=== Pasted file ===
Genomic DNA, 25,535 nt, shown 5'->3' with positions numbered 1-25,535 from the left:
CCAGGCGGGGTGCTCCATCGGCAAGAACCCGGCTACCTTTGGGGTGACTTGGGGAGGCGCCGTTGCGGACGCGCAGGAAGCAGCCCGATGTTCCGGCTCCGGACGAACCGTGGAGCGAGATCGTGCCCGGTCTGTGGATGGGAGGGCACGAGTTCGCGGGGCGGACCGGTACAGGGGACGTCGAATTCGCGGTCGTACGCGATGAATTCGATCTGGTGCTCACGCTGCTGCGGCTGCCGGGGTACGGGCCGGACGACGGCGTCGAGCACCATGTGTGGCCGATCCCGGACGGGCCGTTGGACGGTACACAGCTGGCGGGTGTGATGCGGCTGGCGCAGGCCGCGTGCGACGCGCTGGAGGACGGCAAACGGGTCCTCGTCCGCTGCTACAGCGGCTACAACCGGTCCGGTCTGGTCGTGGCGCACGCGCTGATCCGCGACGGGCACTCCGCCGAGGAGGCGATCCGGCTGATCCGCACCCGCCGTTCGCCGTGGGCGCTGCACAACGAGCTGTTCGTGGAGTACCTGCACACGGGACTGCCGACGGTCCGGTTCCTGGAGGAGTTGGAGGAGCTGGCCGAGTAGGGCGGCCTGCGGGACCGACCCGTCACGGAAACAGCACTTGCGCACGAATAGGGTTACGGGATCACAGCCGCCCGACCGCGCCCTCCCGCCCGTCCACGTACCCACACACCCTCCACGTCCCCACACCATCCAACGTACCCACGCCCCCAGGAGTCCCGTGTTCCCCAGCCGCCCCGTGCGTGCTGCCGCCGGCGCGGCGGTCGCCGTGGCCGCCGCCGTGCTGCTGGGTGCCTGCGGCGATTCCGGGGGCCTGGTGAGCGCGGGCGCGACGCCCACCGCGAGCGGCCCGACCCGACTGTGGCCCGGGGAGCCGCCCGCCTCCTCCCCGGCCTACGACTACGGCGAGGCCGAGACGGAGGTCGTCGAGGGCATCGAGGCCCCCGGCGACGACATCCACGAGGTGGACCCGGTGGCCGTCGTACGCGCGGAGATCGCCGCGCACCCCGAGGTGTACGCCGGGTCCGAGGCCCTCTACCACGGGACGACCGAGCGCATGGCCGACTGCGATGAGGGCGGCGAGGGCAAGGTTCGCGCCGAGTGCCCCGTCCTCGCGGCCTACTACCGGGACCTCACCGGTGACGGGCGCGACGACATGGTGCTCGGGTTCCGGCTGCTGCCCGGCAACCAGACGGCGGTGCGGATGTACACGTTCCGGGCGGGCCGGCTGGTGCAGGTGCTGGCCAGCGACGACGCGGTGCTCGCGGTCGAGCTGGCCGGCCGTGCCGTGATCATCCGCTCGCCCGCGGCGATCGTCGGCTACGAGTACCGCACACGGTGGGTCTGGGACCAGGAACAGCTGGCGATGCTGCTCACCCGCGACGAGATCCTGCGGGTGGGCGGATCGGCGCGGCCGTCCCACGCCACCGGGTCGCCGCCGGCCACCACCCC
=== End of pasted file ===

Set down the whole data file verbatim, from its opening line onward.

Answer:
Genomic DNA, 25,535 nt, shown 5'->3' with positions numbered 1-25,535 from the left:
CCAGGCGGGGTGCTCCATCGGCAAGAACCCGGCTACCTTTGGGGTGACTTGGGGAGGCGCCGTTGCGGACGCGCAGGAAGCAGCCCGATGTTCCGGCTCCGGACGAACCGTGGAGCGAGATCGTGCCCGGTCTGTGGATGGGAGGGCACGAGTTCGCGGGGCGGACCGGTACAGGGGACGTCGAATTCGCGGTCGTACGCGATGAATTCGATCTGGTGCTCACGCTGCTGCGGCTGCCGGGGTACGGGCCGGACGACGGCGTCGAGCACCATGTGTGGCCGATCCCGGACGGGCCGTTGGACGGTACACAGCTGGCGGGTGTGATGCGGCTGGCGCAGGCCGCGTGCGACGCGCTGGAGGACGGCAAACGGGTCCTCGTCCGCTGCTACAGCGGCTACAACCGGTCCGGTCTGGTCGTGGCGCACGCGCTGATCCGCGACGGGCACTCCGCCGAGGAGGCGATCCGGCTGATCCGCACCCGCCGTTCGCCGTGGGCGCTGCACAACGAGCTGTTCGTGGAGTACCTGCACACGGGACTGCCGACGGTCCGGTTCCTGGAGGAGTTGGAGGAGCTGGCCGAGTAGGGCGGCCTGCGGGACCGACCCGTCACGGAAACAGCACTTGCGCACGAATAGGGTTACGGGATCACAGCCGCCCGACCGCGCCCTCCCGCCCGTCCACGTACCCACACACCCTCCACGTCCCCACACCATCCAACGTACCCACGCCCCCAGGAGTCCCGTGTTCCCCAGCCGCCCCGTGCGTGCTGCCGCCGGCGCGGCGGTCGCCGTGGCCGCCGCCGTGCTGCTGGGTGCCTGCGGCGATTCCGGGGGCCTGGTGAGCGCGGGCGCGACGCCCACCGCGAGCGGCCCGACCCGACTGTGGCCCGGGGAGCCGCCCGCCTCCTCCCCGGCCTACGACTACGGCGAGGCCGAGACGGAGGTCGTCGAGGGCATCGAGGCCCCCGGCGACGACATCCACGAGGTGGACCCGGTGGCCGTCGTACGCGCGGAGATCGCCGCGCACCCCGAGGTGTACGCCGGGTCCGAGGCCCTCTACCACGGGACGACCGAGCGCATGGCCGACTGCGATGAGGGCGGCGAGGGCAAGGTTCGCGCCGAGTGCCCCGTCCTCGCGGCCTACTACCGGGACCTCACCGGTGACGGGCGCGACGACATGGTGCTCGGGTTCCGGCTGCTGCCCGGCAACCAGACGGCGGTGCGGATGTACACGTTCCGGGCGGGCCGGCTGGTGCAGGTGCTGGCCAGCGACGACGCGGTGCTCGCGGTCGAGCTGGCCGGCCGTGCCGTGATCATCCGCTCGCCCGCGGCGATCGTCGGCTACGAGTACCGCACACGGTGGGTCTGGGACCAGGAACAGCTGGCGATGCTGCTCACCCGCGACGAGATCCTGCGGGTGGGCGGATCGGCGCGGCCGTCCCACGCCACCGGGTCGCCGCCGGCCACCACCCC